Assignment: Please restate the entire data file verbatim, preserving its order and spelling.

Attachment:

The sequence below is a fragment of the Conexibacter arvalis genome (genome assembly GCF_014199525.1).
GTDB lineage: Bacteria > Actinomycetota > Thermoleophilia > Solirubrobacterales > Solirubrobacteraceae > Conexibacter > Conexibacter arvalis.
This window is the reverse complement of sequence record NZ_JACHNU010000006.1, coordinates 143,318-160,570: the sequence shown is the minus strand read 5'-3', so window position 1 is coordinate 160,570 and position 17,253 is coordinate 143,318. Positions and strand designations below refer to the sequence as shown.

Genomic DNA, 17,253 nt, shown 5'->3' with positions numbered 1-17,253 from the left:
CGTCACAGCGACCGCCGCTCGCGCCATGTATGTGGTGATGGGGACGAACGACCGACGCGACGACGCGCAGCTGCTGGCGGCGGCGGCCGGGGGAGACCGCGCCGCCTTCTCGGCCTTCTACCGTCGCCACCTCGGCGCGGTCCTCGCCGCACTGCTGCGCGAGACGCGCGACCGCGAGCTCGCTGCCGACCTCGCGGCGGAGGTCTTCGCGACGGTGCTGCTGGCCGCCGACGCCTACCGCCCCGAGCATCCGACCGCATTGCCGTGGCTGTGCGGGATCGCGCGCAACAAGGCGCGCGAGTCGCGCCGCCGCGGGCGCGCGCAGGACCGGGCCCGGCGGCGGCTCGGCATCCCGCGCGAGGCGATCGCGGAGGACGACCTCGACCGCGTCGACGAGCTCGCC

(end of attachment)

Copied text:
The sequence below is a fragment of the Conexibacter arvalis genome (genome assembly GCF_014199525.1).
GTDB lineage: Bacteria > Actinomycetota > Thermoleophilia > Solirubrobacterales > Solirubrobacteraceae > Conexibacter > Conexibacter arvalis.
This window is the reverse complement of sequence record NZ_JACHNU010000006.1, coordinates 143,318-160,570: the sequence shown is the minus strand read 5'-3', so window position 1 is coordinate 160,570 and position 17,253 is coordinate 143,318. Positions and strand designations below refer to the sequence as shown.

Genomic DNA, 17,253 nt, shown 5'->3' with positions numbered 1-17,253 from the left:
CGTCACAGCGACCGCCGCTCGCGCCATGTATGTGGTGATGGGGACGAACGACCGACGCGACGACGCGCAGCTGCTGGCGGCGGCGGCCGGGGGAGACCGCGCCGCCTTCTCGGCCTTCTACCGTCGCCACCTCGGCGCGGTCCTCGCCGCACTGCTGCGCGAGACGCGCGACCGCGAGCTCGCTGCCGACCTCGCGGCGGAGGTCTTCGCGACGGTGCTGCTGGCCGCCGACGCCTACCGCCCCGAGCATCCGACCGCATTGCCGTGGCTGTGCGGGATCGCGCGCAACAAGGCGCGCGAGTCGCGCCGCCGCGGGCGCGCGCAGGACCGGGCCCGGCGGCGGCTCGGCATCCCGCGCGAGGCGATCGCGGAGGACGACCTCGACCGCGTCGACGAGCTCGCC